Due to both processes and raw materials, conventional production of pig iron and steel generates various emissions such as CO2 but also sulfur dioxide (SO2) and nitrogen oxides (NOX).
voestalpine fully complies with the statutory limits regarding all of the aforementioned emissions. These parameters are verified and their annual loads determined by means of continuous measurements, periodic analyses, and material flow analyses. For many years, the company has consistently taken measures to reduce process-related air pollutants to the technologically achievable minimum. Aside from continual process optimization (so-called “process integrated (PI) measures”), state-of-the-art scrubbing facilities (so-called “end-of-pipe measures”) serve to minimize remaining emissions.
Comprehensive environmental measures have enabled the voestalpine Group over the past three decades to substantially reduce its emission levels. As a result, specific emissions of CO2 were lowered by about one-fifth, SO2 emissions by three-quarters, and NOX emissions by just under two-thirds; dust emissions have already been cut to almost zero.
However, the greenhouse gas emissions (GGE) must be eliminated first and foremost if the political climate targets are to be achieved. In steelmaking, this can be achieved solely by shifting to new technologies (some of which have yet to be developed) based on green electricity and/or green hydrogen (for more information, see the “Climate Action” chapter).
Greenhouse gas emissions
Due to the downturn in production, the direct greenhouse gas emissions (Scope 1) of the voestalpine Group’s roughly 130 production facilities declined in calendar year 2020 from 13.6 million tons to 12.4 million tons of CO2 equivalents. The Group’s crude steel production facilities in Linz and Donawitz, both of which use the blast furnace route, accounted for the lion’s share of these emissions. The data takes the carbon dioxide, methane, and nitrous oxide emissions into account.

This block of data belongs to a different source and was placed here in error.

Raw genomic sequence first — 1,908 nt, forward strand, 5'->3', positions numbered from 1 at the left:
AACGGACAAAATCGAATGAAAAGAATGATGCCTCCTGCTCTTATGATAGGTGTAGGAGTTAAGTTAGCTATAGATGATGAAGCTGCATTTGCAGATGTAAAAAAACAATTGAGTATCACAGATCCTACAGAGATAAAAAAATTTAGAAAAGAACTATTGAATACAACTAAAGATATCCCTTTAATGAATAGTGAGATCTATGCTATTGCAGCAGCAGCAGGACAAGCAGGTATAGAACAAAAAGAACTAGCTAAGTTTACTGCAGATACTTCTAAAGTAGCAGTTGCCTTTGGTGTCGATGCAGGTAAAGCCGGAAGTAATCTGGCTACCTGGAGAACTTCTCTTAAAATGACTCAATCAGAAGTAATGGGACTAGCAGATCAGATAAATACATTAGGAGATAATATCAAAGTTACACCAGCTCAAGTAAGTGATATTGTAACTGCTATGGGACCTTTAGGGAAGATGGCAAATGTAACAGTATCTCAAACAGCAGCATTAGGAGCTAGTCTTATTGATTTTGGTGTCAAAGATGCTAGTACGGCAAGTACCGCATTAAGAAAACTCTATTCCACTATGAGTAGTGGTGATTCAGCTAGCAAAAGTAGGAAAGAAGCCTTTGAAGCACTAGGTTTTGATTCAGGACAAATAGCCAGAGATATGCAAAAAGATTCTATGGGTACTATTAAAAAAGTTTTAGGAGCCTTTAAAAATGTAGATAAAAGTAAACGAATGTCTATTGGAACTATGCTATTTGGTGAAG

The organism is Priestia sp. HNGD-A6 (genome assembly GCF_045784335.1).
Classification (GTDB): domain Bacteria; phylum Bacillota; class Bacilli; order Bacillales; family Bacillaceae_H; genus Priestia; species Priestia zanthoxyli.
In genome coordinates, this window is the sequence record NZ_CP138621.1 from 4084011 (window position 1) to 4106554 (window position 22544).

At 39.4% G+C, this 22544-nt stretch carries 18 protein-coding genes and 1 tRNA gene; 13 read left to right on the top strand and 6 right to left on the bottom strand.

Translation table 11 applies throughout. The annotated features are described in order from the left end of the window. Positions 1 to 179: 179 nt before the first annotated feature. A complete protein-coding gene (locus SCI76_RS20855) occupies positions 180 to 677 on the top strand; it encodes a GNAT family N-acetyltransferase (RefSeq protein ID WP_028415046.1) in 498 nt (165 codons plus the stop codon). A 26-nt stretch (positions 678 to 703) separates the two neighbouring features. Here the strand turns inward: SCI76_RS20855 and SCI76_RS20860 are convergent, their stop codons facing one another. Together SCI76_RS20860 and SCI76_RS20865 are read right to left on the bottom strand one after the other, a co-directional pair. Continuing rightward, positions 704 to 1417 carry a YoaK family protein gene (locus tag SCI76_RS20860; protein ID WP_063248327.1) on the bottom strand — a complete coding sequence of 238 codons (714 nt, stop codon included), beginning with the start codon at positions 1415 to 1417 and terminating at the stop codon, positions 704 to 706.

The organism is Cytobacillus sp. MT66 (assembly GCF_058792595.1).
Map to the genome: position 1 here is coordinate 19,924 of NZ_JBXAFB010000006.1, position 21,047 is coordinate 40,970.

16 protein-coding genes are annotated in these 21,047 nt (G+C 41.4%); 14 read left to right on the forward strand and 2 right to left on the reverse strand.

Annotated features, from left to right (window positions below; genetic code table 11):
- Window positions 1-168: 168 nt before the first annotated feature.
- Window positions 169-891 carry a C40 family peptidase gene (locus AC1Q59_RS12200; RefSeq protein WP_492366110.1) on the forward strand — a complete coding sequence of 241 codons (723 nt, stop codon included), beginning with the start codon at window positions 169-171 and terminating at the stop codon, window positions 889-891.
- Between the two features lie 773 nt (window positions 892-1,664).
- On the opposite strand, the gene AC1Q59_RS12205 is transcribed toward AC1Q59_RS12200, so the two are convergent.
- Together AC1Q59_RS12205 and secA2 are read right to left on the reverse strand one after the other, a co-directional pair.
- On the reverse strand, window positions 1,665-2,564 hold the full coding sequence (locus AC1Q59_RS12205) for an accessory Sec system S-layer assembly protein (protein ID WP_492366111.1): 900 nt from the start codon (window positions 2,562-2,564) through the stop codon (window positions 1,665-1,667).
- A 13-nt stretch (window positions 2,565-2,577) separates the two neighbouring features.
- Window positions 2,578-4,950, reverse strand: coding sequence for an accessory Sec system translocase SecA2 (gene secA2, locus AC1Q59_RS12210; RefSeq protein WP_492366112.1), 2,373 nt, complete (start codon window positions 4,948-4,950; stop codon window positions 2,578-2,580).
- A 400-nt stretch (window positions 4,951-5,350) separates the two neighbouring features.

The use of particular raw materials—especially coal and coke—introduces sulfur into the production process. Sulfur is emitted in the form of sulfur dioxide (SO2) during additional processing steps and when by-products (coke oven gas (COG) and blast furnace gas (BFG)) are used for thermal recycling.
While the specific SO2 emissions in calendar year 2020 were 0.46 kg/t of product and thus less than the previous year’s value of 0.49 kg, in absolute terms the SO2 emissions fell from 4.6 kt to 4.4 kt due to curtailed production.
Nitrogen oxides are generated through the operation of industrial furnaces and thermal recycling of by-product gases.
Due to the lower production volume, in calendar year 2020 voestalpine’s absolute NOX emissions fell from 6.1 kt to 5.0 kt. The specific NOX emissions per ton of product fell from 0.64 kg to 0.53 kg.
Captured dust emissions
Dust-laden exhaust air and exhaust gases that occur during production are captured and channeled to dedusting systems using state-of-the-art measures.
Year over year, the captured dust emissions per ton of product remained low in calendar year 2020, both in absolute terms (0.32 kt) and specifically (34 g).
Organic air pollutants
Organic air pollutants (i.e., volatile organic compounds (VOC)) are generated primarily during the thermal process stages of crude steel production and/or in connection with the associated combustion processes.
The VOC emissions have steadily declined since a state-of-the-art coal drying system was commissioned in calendar year 2018. They fell yet again year over year in 2020, both absolutely (from 0.17 kt to 0.15 kt) and specifically (from 18 g to 16 g per ton of product).